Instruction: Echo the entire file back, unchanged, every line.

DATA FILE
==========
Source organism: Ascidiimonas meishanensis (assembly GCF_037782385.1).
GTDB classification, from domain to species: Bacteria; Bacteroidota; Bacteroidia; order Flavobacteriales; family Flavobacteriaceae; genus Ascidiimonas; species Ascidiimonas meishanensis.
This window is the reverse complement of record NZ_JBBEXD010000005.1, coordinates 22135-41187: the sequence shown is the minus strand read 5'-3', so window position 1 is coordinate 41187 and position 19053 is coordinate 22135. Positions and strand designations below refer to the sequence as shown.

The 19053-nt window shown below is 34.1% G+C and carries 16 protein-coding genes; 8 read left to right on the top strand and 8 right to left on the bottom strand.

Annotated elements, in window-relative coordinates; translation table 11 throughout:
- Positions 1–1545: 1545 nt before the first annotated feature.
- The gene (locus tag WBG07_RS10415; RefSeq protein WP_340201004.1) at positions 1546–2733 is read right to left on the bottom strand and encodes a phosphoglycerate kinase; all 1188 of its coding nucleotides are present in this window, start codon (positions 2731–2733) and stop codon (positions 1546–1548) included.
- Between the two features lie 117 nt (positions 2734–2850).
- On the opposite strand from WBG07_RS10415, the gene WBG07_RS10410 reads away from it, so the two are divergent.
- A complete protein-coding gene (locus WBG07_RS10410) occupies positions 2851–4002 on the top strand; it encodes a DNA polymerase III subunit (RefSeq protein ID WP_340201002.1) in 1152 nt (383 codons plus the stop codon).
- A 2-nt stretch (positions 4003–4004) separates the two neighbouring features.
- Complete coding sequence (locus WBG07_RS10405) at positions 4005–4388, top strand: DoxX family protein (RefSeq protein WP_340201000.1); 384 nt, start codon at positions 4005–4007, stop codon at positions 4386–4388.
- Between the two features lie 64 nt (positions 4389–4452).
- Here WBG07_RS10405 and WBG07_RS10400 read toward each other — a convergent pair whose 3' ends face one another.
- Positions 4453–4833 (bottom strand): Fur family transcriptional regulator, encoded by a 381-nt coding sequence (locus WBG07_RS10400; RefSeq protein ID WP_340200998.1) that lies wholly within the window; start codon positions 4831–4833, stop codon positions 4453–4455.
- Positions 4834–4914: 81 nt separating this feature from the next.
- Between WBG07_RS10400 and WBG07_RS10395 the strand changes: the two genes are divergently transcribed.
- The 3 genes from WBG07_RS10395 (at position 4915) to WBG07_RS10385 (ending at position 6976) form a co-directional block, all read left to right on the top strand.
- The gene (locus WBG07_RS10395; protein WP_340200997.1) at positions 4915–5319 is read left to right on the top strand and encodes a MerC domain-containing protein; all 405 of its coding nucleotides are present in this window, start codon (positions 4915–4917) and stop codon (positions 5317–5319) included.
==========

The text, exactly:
Source organism: Ascidiimonas meishanensis (assembly GCF_037782385.1).
GTDB classification, from domain to species: Bacteria; Bacteroidota; Bacteroidia; order Flavobacteriales; family Flavobacteriaceae; genus Ascidiimonas; species Ascidiimonas meishanensis.
This window is the reverse complement of record NZ_JBBEXD010000005.1, coordinates 22135-41187: the sequence shown is the minus strand read 5'-3', so window position 1 is coordinate 41187 and position 19053 is coordinate 22135. Positions and strand designations below refer to the sequence as shown.

The 19053-nt window shown below is 34.1% G+C and carries 16 protein-coding genes; 8 read left to right on the top strand and 8 right to left on the bottom strand.

Annotated elements, in window-relative coordinates; translation table 11 throughout:
- Positions 1–1545: 1545 nt before the first annotated feature.
- The gene (locus tag WBG07_RS10415; RefSeq protein WP_340201004.1) at positions 1546–2733 is read right to left on the bottom strand and encodes a phosphoglycerate kinase; all 1188 of its coding nucleotides are present in this window, start codon (positions 2731–2733) and stop codon (positions 1546–1548) included.
- Between the two features lie 117 nt (positions 2734–2850).
- On the opposite strand from WBG07_RS10415, the gene WBG07_RS10410 reads away from it, so the two are divergent.
- A complete protein-coding gene (locus WBG07_RS10410) occupies positions 2851–4002 on the top strand; it encodes a DNA polymerase III subunit (RefSeq protein ID WP_340201002.1) in 1152 nt (383 codons plus the stop codon).
- A 2-nt stretch (positions 4003–4004) separates the two neighbouring features.
- Complete coding sequence (locus WBG07_RS10405) at positions 4005–4388, top strand: DoxX family protein (RefSeq protein WP_340201000.1); 384 nt, start codon at positions 4005–4007, stop codon at positions 4386–4388.
- Between the two features lie 64 nt (positions 4389–4452).
- Here WBG07_RS10405 and WBG07_RS10400 read toward each other — a convergent pair whose 3' ends face one another.
- Positions 4453–4833 (bottom strand): Fur family transcriptional regulator, encoded by a 381-nt coding sequence (locus WBG07_RS10400; RefSeq protein ID WP_340200998.1) that lies wholly within the window; start codon positions 4831–4833, stop codon positions 4453–4455.
- Positions 4834–4914: 81 nt separating this feature from the next.
- Between WBG07_RS10400 and WBG07_RS10395 the strand changes: the two genes are divergently transcribed.
- The 3 genes from WBG07_RS10395 (at position 4915) to WBG07_RS10385 (ending at position 6976) form a co-directional block, all read left to right on the top strand.
- The gene (locus WBG07_RS10395; protein WP_340200997.1) at positions 4915–5319 is read left to right on the top strand and encodes a MerC domain-containing protein; all 405 of its coding nucleotides are present in this window, start codon (positions 4915–4917) and stop codon (positions 5317–5319) included.